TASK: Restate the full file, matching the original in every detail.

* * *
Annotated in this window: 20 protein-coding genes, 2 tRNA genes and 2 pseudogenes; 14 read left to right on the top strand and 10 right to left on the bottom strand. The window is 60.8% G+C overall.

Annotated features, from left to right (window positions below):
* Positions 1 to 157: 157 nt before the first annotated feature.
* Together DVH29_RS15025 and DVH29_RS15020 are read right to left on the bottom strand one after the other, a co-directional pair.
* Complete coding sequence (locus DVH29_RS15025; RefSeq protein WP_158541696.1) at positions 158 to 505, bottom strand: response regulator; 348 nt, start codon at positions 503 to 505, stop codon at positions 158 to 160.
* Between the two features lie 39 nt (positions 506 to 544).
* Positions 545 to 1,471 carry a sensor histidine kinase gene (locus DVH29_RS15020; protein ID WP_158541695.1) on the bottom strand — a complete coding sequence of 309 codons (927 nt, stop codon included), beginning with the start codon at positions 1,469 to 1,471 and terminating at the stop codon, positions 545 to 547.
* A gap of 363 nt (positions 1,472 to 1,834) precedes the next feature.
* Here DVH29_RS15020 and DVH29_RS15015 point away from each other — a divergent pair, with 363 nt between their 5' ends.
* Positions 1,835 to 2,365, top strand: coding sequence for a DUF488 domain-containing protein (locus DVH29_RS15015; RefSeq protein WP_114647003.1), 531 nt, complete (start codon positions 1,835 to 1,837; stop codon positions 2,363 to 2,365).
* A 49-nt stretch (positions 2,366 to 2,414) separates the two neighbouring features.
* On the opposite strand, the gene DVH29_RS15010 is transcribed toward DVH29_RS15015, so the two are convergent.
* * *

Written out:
Annotated in this window: 20 protein-coding genes, 2 tRNA genes and 2 pseudogenes; 14 read left to right on the top strand and 10 right to left on the bottom strand. The window is 60.8% G+C overall.

Annotated features, from left to right (window positions below):
* Positions 1 to 157: 157 nt before the first annotated feature.
* Together DVH29_RS15025 and DVH29_RS15020 are read right to left on the bottom strand one after the other, a co-directional pair.
* Complete coding sequence (locus DVH29_RS15025; RefSeq protein WP_158541696.1) at positions 158 to 505, bottom strand: response regulator; 348 nt, start codon at positions 503 to 505, stop codon at positions 158 to 160.
* Between the two features lie 39 nt (positions 506 to 544).
* Positions 545 to 1,471 carry a sensor histidine kinase gene (locus DVH29_RS15020; protein ID WP_158541695.1) on the bottom strand — a complete coding sequence of 309 codons (927 nt, stop codon included), beginning with the start codon at positions 1,469 to 1,471 and terminating at the stop codon, positions 545 to 547.
* A gap of 363 nt (positions 1,472 to 1,834) precedes the next feature.
* Here DVH29_RS15020 and DVH29_RS15015 point away from each other — a divergent pair, with 363 nt between their 5' ends.
* Positions 1,835 to 2,365, top strand: coding sequence for a DUF488 domain-containing protein (locus DVH29_RS15015; RefSeq protein WP_114647003.1), 531 nt, complete (start codon positions 1,835 to 1,837; stop codon positions 2,363 to 2,365).
* A 49-nt stretch (positions 2,366 to 2,414) separates the two neighbouring features.
* On the opposite strand, the gene DVH29_RS15010 is transcribed toward DVH29_RS15015, so the two are convergent.